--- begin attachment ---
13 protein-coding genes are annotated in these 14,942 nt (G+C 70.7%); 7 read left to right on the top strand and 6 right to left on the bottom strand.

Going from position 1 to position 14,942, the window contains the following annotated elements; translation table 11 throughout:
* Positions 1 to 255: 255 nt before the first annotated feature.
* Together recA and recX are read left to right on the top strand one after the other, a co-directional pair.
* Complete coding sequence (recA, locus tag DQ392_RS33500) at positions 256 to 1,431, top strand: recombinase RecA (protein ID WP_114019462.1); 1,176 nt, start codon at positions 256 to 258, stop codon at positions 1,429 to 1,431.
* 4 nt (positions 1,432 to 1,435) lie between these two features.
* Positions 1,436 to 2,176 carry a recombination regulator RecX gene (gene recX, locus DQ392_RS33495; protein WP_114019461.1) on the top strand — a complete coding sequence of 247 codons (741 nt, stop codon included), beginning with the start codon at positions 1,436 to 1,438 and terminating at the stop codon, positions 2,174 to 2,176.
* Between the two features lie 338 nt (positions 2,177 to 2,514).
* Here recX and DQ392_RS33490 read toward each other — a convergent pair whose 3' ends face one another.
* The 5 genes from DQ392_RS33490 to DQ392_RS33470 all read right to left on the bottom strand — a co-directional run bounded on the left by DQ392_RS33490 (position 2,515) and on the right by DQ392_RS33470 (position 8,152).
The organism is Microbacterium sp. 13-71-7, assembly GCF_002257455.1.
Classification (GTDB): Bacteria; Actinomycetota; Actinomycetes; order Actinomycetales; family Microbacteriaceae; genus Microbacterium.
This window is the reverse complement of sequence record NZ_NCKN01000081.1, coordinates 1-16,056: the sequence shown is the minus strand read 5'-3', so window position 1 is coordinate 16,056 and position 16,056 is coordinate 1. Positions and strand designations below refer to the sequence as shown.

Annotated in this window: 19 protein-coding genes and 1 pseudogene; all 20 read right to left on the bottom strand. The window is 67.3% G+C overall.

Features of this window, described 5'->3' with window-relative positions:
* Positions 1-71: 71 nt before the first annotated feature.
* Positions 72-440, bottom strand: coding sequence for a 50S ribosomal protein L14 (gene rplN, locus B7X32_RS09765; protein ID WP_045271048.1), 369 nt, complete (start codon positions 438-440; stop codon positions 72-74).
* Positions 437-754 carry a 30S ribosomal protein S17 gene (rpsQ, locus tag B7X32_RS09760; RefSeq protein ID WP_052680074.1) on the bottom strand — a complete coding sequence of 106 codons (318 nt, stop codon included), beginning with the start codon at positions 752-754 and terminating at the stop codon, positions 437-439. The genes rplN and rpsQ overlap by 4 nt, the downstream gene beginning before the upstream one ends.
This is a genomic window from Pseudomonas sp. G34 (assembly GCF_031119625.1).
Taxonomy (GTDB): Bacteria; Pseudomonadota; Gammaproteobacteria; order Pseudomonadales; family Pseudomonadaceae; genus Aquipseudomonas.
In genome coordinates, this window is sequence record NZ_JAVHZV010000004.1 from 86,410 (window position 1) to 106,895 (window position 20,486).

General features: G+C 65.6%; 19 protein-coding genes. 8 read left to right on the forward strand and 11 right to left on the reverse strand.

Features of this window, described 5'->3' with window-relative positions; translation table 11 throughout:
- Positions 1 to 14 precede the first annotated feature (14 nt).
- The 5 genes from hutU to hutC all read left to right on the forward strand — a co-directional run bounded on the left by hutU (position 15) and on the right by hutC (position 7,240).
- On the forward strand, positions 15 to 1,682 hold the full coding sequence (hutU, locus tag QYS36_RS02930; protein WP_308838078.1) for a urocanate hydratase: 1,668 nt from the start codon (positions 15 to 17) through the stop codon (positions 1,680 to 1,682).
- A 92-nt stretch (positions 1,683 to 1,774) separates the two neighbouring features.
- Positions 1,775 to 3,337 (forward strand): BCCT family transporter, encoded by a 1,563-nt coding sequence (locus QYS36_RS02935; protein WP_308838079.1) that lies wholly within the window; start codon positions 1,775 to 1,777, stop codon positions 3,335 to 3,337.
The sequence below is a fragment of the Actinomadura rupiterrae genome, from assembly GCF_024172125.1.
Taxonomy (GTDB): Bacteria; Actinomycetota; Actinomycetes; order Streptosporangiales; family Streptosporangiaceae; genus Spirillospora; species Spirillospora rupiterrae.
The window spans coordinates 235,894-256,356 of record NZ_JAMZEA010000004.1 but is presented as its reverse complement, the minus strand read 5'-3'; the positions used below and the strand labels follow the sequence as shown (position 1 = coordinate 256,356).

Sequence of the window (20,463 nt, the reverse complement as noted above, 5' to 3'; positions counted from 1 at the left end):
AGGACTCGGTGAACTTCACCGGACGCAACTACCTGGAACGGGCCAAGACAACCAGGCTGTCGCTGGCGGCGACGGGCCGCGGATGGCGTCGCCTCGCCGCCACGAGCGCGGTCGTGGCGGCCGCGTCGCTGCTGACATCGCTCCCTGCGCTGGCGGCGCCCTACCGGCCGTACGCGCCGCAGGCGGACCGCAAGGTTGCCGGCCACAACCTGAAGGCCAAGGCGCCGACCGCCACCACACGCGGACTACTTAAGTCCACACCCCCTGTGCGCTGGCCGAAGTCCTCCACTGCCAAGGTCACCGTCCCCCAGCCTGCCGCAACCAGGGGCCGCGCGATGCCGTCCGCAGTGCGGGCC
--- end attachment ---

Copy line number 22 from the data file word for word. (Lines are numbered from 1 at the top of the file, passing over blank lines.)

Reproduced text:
General features: G+C 65.6%; 19 protein-coding genes. 8 read left to right on the forward strand and 11 right to left on the reverse strand.